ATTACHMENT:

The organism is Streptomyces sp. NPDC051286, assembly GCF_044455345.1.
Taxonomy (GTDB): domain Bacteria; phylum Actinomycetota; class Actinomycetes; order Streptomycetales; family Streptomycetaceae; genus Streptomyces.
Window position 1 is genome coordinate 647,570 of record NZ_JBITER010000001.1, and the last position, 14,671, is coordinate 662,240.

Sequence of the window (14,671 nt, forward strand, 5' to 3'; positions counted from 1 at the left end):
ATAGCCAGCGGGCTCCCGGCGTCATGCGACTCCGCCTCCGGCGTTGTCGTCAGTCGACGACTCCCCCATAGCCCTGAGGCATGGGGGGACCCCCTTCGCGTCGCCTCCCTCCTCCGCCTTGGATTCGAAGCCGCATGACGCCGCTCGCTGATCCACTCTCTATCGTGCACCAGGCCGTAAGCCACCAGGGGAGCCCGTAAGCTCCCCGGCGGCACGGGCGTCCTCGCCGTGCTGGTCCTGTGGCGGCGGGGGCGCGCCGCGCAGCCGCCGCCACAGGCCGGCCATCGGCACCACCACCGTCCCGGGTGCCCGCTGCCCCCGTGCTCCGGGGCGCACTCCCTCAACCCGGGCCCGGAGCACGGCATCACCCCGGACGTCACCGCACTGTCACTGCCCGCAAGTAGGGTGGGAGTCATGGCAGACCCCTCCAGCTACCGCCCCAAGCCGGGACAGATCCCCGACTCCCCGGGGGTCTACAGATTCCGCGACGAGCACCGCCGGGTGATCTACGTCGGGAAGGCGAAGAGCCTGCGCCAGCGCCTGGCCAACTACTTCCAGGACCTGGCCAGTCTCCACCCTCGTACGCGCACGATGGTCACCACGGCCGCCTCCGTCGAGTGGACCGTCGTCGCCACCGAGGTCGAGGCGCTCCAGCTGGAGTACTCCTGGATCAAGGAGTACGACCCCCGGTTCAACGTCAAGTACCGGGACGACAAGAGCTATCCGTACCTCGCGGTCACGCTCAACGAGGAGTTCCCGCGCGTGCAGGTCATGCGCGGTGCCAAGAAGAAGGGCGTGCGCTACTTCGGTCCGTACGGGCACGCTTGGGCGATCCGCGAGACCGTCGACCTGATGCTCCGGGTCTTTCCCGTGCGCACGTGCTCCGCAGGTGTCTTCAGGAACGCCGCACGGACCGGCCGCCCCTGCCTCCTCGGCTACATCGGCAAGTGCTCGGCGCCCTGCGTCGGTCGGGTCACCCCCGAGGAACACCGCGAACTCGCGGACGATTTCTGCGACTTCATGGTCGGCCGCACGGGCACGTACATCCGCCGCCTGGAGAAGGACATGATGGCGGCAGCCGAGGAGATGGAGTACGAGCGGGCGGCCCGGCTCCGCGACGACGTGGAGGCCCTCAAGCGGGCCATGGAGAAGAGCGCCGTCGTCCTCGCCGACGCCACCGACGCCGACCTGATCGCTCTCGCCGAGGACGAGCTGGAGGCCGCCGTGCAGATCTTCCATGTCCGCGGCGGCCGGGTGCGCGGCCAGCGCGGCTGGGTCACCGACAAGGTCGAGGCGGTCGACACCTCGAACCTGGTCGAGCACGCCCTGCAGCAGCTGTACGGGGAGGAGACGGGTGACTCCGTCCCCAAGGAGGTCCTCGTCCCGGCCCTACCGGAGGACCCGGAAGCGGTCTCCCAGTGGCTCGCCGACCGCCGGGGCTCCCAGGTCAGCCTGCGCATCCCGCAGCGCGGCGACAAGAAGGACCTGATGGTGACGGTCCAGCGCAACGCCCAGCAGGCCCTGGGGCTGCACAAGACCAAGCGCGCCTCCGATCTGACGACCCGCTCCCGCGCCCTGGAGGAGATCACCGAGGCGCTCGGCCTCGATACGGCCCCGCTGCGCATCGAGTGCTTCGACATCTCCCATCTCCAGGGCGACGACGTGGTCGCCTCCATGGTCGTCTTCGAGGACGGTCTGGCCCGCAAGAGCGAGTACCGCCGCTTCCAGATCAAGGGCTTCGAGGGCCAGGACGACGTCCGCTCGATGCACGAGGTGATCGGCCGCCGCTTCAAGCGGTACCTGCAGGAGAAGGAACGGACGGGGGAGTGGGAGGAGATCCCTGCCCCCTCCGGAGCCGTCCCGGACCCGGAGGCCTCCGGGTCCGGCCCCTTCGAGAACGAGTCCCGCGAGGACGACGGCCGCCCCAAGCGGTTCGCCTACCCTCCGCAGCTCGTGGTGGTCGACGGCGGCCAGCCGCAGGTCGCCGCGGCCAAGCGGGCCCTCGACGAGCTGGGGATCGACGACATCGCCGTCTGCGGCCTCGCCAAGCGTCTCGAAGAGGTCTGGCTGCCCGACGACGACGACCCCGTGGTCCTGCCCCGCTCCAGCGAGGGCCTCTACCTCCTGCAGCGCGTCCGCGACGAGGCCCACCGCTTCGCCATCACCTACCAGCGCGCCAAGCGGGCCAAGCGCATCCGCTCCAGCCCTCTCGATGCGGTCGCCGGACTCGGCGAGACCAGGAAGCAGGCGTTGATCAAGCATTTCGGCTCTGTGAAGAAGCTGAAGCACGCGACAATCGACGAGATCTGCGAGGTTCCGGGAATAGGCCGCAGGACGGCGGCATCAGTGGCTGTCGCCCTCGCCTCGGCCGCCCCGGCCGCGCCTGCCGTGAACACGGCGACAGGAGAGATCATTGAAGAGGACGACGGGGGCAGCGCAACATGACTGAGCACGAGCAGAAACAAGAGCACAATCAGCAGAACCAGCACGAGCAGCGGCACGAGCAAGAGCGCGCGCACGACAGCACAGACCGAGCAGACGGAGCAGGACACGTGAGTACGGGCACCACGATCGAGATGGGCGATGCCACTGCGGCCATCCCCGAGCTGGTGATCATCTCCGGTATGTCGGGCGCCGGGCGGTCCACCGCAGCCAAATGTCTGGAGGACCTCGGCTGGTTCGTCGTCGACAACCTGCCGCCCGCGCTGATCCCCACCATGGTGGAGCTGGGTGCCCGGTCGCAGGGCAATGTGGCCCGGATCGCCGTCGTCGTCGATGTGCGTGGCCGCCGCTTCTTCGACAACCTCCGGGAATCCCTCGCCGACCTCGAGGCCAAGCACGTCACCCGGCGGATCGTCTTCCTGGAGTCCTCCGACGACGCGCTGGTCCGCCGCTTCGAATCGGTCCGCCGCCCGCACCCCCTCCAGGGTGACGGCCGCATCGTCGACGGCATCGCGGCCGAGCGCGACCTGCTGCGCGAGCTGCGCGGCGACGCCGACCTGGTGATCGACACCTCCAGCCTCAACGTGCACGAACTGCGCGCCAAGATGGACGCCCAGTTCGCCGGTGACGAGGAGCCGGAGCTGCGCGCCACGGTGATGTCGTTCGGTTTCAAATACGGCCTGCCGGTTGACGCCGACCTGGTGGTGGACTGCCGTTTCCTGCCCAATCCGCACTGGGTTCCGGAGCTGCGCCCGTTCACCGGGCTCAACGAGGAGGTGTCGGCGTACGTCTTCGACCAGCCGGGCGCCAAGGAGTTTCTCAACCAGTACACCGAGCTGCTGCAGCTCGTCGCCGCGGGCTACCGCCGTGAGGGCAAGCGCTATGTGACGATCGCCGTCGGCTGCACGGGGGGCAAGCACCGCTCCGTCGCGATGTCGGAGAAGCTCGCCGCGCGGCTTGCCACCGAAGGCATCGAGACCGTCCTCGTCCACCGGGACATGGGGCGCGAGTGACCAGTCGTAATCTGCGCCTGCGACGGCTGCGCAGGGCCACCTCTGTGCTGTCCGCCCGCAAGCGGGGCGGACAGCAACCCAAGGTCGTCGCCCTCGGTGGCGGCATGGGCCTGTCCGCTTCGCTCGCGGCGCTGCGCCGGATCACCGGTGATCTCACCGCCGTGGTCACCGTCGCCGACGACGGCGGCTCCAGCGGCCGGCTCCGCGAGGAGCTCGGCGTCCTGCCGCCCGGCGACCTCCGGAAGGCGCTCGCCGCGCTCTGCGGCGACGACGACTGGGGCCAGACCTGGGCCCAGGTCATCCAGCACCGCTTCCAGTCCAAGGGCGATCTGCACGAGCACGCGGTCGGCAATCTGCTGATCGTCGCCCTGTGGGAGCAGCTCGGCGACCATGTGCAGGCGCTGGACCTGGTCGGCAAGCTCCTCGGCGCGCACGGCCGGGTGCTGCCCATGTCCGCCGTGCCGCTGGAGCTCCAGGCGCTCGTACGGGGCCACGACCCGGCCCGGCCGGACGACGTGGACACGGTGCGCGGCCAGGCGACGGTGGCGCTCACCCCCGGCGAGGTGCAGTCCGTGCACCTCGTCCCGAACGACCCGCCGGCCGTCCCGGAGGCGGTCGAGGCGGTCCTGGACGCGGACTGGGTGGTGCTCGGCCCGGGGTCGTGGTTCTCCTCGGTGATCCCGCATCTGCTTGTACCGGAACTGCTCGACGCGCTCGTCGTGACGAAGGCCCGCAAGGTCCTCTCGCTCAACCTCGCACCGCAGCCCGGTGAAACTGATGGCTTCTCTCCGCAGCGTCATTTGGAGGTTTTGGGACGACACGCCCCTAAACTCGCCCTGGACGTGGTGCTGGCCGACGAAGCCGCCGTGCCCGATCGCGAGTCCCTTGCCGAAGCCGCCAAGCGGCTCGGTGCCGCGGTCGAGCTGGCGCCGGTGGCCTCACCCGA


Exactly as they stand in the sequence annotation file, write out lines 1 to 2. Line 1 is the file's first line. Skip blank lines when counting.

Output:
The organism is Streptomyces sp. NPDC051286, assembly GCF_044455345.1.
Taxonomy (GTDB): domain Bacteria; phylum Actinomycetota; class Actinomycetes; order Streptomycetales; family Streptomycetaceae; genus Streptomyces.